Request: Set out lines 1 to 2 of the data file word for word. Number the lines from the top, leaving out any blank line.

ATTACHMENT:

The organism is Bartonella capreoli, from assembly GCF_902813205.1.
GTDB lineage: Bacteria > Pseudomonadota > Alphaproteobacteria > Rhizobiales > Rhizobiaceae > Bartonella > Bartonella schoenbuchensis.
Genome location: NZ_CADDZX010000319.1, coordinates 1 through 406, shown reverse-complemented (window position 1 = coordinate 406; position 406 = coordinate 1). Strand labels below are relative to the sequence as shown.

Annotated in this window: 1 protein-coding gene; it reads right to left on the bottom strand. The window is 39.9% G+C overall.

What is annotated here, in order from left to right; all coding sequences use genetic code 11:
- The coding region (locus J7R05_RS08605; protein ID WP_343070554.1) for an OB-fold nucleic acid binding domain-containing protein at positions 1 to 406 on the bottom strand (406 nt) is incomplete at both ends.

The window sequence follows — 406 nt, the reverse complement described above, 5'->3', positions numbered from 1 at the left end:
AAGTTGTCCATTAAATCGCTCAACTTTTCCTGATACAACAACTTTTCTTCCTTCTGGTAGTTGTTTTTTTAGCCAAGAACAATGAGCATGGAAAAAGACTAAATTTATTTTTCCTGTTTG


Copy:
The organism is Bartonella capreoli, from assembly GCF_902813205.1.
GTDB lineage: Bacteria > Pseudomonadota > Alphaproteobacteria > Rhizobiales > Rhizobiaceae > Bartonella > Bartonella schoenbuchensis.